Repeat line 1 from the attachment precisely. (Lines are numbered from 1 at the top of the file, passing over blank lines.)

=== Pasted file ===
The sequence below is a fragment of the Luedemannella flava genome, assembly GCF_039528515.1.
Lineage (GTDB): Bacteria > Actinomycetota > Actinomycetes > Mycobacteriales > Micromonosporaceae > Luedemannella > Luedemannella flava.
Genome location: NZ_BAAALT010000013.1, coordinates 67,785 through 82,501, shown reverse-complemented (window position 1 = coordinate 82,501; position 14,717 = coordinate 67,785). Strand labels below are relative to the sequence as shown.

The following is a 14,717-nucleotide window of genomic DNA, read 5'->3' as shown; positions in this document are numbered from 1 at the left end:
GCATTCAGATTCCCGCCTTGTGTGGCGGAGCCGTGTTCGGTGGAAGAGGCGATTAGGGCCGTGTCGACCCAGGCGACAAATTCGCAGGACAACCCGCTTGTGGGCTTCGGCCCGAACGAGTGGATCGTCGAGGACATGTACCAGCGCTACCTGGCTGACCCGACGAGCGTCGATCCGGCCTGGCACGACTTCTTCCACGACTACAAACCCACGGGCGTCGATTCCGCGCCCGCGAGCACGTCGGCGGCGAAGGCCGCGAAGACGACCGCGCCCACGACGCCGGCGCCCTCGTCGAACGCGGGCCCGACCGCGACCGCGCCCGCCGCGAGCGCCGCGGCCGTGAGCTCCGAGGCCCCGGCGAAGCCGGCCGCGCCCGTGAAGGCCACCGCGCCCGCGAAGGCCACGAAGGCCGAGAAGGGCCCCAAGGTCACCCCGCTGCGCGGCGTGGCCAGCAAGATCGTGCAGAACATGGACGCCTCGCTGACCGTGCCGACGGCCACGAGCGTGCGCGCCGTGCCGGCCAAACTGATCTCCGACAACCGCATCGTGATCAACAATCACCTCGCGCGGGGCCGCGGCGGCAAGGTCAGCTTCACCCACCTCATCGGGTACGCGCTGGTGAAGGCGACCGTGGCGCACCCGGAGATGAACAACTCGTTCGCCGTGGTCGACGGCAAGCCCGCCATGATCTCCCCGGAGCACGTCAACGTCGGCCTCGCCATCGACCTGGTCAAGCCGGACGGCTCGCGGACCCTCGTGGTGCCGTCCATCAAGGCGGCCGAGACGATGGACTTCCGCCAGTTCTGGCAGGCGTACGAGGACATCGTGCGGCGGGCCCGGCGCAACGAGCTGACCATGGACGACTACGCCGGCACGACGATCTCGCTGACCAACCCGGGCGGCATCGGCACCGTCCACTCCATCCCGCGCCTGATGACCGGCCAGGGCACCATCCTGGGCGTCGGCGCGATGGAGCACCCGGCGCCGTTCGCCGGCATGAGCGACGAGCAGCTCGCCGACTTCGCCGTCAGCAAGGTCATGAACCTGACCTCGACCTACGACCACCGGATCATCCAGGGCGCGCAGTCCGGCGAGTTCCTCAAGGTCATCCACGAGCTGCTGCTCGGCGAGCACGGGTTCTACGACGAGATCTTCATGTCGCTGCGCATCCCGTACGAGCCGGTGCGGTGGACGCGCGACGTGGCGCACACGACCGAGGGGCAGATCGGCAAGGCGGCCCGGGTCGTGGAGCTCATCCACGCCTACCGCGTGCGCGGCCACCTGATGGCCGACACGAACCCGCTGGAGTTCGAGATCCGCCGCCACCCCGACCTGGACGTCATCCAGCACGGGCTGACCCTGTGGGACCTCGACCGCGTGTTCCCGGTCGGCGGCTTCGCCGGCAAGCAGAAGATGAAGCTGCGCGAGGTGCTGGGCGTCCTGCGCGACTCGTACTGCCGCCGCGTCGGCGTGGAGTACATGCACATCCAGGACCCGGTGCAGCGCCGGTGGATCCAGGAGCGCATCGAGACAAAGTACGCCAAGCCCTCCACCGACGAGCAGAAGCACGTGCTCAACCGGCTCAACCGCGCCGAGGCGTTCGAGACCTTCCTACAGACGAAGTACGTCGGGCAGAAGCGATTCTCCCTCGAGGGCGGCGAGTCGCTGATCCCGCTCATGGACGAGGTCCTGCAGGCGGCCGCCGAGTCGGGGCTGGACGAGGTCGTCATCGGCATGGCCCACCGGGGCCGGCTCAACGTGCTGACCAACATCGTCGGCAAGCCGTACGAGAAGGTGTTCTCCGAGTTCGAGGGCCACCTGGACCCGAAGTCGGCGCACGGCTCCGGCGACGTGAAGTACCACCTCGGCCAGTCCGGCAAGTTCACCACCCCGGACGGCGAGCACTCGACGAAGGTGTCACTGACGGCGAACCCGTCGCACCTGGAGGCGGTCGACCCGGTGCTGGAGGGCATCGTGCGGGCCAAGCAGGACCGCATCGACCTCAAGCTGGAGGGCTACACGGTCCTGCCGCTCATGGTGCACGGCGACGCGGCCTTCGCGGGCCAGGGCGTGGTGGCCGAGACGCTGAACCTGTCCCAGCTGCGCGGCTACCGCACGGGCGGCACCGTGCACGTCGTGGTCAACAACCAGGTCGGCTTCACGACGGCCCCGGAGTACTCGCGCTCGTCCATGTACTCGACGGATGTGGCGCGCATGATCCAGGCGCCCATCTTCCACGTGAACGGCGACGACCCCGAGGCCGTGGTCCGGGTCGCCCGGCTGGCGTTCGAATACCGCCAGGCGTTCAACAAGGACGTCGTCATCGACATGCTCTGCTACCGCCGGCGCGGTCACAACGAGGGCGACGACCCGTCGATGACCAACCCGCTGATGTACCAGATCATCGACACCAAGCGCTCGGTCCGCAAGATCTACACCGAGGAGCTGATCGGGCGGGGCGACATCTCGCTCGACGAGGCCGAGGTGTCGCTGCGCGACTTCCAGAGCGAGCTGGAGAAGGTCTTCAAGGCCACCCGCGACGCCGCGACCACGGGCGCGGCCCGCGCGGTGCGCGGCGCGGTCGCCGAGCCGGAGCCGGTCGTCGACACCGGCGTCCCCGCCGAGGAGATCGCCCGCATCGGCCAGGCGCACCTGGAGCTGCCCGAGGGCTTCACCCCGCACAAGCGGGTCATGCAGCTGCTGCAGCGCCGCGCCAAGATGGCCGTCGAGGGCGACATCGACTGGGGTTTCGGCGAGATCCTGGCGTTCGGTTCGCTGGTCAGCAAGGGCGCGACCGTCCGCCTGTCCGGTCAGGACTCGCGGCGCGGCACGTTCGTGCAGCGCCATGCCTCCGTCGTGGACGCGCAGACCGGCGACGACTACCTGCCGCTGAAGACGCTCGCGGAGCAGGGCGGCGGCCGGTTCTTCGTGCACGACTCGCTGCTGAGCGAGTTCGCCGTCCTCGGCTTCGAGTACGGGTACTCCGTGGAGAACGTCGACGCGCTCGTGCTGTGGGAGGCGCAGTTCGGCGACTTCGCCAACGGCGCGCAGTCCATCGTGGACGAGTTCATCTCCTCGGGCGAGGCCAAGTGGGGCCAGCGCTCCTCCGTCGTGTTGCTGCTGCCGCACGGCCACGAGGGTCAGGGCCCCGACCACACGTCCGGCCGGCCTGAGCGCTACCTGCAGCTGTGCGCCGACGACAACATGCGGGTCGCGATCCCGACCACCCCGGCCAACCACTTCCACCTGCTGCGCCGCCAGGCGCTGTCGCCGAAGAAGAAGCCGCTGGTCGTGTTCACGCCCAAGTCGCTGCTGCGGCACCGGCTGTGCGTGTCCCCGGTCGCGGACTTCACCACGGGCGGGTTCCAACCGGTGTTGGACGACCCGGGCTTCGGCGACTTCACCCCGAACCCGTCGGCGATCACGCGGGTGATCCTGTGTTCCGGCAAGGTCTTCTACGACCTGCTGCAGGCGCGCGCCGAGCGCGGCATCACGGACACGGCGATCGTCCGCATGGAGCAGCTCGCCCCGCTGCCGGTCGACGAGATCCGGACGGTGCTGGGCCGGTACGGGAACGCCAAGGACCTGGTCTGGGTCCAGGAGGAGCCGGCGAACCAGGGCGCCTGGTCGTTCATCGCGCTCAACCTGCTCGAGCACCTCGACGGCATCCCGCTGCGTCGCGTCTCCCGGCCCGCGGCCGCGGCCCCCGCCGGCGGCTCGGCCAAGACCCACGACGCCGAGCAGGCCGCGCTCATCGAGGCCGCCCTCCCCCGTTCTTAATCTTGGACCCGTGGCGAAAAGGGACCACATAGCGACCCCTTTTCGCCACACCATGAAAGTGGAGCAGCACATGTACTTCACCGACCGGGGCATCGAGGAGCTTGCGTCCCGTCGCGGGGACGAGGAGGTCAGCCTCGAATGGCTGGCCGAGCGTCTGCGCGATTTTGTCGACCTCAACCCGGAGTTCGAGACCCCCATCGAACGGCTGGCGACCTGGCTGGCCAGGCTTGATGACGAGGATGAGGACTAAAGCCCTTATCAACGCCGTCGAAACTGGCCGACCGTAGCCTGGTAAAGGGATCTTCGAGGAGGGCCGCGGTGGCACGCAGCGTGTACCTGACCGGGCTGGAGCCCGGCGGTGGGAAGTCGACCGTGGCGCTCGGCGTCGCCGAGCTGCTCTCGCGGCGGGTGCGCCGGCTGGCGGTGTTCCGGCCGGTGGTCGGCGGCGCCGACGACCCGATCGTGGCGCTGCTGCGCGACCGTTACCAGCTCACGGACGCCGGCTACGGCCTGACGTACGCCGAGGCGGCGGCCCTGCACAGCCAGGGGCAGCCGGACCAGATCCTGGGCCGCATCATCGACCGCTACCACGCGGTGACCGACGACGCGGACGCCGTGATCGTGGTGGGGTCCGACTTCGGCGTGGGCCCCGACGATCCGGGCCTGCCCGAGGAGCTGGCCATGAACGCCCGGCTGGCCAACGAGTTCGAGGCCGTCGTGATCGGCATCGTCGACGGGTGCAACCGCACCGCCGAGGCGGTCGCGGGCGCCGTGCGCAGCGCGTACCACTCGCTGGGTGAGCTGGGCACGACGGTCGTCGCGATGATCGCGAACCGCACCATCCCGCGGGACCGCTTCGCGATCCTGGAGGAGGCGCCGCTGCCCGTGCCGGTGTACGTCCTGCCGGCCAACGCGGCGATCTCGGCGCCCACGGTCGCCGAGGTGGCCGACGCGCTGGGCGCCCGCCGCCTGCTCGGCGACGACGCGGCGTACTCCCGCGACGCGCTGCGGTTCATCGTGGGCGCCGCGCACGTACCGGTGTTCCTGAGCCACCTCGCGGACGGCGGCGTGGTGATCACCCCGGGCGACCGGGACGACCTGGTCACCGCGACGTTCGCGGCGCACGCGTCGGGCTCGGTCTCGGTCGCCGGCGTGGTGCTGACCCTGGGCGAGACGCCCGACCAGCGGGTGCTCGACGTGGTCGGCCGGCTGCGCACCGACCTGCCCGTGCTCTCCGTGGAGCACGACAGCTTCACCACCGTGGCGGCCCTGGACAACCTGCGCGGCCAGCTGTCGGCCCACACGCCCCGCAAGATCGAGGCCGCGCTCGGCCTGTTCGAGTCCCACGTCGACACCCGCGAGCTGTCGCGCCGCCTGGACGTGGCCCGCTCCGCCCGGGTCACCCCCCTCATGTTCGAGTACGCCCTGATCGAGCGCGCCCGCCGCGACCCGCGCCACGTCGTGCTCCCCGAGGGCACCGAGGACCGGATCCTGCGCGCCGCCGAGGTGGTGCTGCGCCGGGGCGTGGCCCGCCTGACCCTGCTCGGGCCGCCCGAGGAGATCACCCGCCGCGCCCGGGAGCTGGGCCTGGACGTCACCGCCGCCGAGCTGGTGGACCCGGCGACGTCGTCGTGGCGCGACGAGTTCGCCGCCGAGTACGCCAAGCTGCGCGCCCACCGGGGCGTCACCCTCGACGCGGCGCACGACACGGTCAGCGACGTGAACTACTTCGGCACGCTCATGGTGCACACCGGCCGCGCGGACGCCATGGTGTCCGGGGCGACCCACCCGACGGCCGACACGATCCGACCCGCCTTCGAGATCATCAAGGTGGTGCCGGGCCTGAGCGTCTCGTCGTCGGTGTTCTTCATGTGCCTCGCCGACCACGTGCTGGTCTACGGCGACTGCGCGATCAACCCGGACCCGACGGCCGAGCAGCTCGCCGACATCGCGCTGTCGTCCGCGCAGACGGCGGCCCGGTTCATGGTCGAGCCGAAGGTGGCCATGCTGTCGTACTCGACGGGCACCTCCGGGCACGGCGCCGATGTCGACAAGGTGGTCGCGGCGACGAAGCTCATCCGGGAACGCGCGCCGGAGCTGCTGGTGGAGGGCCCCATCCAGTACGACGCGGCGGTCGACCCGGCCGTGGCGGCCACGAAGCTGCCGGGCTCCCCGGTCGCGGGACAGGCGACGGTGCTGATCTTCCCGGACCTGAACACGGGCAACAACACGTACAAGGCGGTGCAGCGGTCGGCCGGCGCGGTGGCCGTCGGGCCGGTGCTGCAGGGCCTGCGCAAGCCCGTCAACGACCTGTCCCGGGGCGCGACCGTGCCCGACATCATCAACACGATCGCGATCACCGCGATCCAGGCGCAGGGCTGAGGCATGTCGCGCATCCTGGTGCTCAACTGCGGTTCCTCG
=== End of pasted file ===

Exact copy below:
The sequence below is a fragment of the Luedemannella flava genome, assembly GCF_039528515.1.